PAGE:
Bookmark #799

In the middle of November, I walk out of the mall under the yellow lights all over, warm and rebellious, pushing back as much as they can on the blue that has begun to set in regardless. Despite my asking it to be lukewarm, the cup of coffee in my hand is piping, and I can barely take a sip. So now, this vital beverage has been reduced to a prop. I walk with it and hail a rickshaw because the cabs won’t arrive, not in these clogged, festival-driven streets. There is little to no haggling; then, we are on our way. I still cannot sip the coffee—steam continues to escape the cup. I do not worry anymore. I have accepted it as one accepts a hat they have not worn for a long time, or perhaps, fate. It is not in my control, and I would not blame the barista. Special requests are special because they are often only honoured during peace. In the rush of incoming winter, in the flurry of festivals, in the city still talking about the robbery from last week, there is no moment of quiet. Everything is enraptured in the excitement of the moment—rare times, these. It has otherwise been a mellow year.

By the time the evening rolls into the night with a drizzle, I have only one thought, and articulating it may not be the easiest thing to do. It is the soft comfort of not having your head under the guillotine of grandiosity anymore. It is the ecstatic feeling of being a part of the world—not in some central, significant scheme of things, but as a bystander, as one person of many in a post-impressionist painting, faceless, nameless, but present. We get what we never wanted, which is what all lives are about. A good character ends up exactly where they started from, but with the understanding that they were not meant to be anywhere else in the first place. All the journey does is show a mirror or a way back.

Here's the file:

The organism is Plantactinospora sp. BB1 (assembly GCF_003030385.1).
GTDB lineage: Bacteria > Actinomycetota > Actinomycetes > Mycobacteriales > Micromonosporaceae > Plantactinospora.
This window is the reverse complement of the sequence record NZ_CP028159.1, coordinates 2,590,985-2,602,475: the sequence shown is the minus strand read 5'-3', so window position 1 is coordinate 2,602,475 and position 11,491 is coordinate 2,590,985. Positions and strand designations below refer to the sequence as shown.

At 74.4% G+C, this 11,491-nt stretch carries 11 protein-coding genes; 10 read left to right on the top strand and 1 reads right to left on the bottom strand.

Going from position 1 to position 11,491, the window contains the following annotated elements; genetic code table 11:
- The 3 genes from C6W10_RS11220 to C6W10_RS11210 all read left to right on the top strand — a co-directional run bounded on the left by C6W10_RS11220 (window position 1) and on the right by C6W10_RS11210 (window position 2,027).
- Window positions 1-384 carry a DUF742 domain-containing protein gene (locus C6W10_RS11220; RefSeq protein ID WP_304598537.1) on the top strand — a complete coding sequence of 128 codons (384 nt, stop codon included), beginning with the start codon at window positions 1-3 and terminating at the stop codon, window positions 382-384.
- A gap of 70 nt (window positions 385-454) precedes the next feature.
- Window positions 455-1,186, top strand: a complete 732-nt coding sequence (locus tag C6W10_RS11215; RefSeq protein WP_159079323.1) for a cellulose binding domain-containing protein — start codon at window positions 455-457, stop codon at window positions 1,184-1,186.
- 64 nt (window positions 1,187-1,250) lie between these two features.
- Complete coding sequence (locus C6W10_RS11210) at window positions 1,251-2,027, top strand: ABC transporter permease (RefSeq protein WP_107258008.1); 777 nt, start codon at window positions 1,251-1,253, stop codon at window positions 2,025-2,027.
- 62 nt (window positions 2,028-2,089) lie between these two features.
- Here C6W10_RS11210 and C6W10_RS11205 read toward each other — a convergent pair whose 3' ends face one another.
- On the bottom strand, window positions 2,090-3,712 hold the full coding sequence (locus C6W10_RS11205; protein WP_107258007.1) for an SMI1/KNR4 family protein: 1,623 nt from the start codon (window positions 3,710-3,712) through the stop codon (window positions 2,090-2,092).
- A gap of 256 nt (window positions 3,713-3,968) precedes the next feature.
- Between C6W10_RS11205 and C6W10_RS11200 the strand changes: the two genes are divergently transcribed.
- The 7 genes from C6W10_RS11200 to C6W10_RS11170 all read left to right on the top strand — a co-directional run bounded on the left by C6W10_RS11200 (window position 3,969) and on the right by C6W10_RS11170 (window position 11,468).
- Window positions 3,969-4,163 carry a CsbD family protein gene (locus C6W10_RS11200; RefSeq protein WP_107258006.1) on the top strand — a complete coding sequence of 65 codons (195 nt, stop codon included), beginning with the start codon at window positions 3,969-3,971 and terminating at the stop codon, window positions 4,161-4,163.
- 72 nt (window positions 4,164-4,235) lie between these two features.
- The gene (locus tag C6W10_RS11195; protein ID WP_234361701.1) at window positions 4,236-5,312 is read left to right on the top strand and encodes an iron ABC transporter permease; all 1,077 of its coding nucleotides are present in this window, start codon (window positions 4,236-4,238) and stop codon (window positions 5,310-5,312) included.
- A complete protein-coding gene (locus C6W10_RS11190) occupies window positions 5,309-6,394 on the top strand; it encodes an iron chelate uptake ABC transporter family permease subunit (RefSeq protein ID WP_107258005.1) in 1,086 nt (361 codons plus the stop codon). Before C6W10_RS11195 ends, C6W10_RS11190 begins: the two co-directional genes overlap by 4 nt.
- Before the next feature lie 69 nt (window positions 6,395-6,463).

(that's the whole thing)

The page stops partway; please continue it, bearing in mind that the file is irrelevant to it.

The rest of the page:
Today, you could change my name and put someone else in my stead, and it would all play out similarly, albeit with slight differences in our mannerisms, which we can chalk up to random error. But most of the moment would stay intact. It is an absurd thing to be excited about—being invisible—but you would be shocked if I told you:

It all began with a desire to stand out.

// if you want to support this walk to nowhere, you can pitch in here